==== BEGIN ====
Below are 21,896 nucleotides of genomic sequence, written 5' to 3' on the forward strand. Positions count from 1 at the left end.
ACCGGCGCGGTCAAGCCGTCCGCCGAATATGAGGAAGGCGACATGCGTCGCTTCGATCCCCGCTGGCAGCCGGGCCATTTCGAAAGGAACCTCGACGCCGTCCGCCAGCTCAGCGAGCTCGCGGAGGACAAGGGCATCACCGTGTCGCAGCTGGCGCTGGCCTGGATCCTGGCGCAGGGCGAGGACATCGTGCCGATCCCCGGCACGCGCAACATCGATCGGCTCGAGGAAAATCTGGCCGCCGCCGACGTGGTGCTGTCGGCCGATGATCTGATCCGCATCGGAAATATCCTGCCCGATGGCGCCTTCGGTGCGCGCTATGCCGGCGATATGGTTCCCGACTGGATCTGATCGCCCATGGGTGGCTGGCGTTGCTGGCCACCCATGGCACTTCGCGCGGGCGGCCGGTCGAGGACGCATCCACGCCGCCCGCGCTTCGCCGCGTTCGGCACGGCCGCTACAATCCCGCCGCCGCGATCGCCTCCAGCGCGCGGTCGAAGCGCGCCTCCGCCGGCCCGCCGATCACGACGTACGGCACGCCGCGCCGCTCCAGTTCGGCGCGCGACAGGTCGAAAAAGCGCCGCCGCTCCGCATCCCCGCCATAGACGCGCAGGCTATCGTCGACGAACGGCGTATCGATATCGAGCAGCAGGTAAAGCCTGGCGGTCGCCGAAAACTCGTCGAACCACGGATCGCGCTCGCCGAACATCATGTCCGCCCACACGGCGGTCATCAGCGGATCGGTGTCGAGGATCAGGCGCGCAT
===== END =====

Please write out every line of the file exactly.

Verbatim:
Below are 21,896 nucleotides of genomic sequence, written 5' to 3' on the forward strand. Positions count from 1 at the left end.
ACCGGCGCGGTCAAGCCGTCCGCCGAATATGAGGAAGGCGACATGCGTCGCTTCGATCCCCGCTGGCAGCCGGGCCATTTCGAAAGGAACCTCGACGCCGTCCGCCAGCTCAGCGAGCTCGCGGAGGACAAGGGCATCACCGTGTCGCAGCTGGCGCTGGCCTGGATCCTGGCGCAGGGCGAGGACATCGTGCCGATCCCCGGCACGCGCAACATCGATCGGCTCGAGGAAAATCTGGCCGCCGCCGACGTGGTGCTGTCGGCCGATGATCTGATCCGCATCGGAAATATCCTGCCCGATGGCGCCTTCGGTGCGCGCTATGCCGGCGATATGGTTCCCGACTGGATCTGATCGCCCATGGGTGGCTGGCGTTGCTGGCCACCCATGGCACTTCGCGCGGGCGGCCGGTCGAGGACGCATCCACGCCGCCCGCGCTTCGCCGCGTTCGGCACGGCCGCTACAATCCCGCCGCCGCGATCGCCTCCAGCGCGCGGTCGAAGCGCGCCTCCGCCGGCCCGCCGATCACGACGTACGGCACGCCGCGCCGCTCCAGTTCGGCGCGCGACAGGTCGAAAAAGCGCCGCCGCTCCGCATCCCCGCCATAGACGCGCAGGCTATCGTCGACGAACGGCGTATCGATATCGAGCAGCAGGTAAAGCCTGGCGGTCGCCGAAAACTCGTCGAACCACGGATCGCGCTCGCCGAACATCATGTCCGCCCACACGGCGGTCATCAGCGGATCGGTGTCGAGGATCAGGCGCGCAT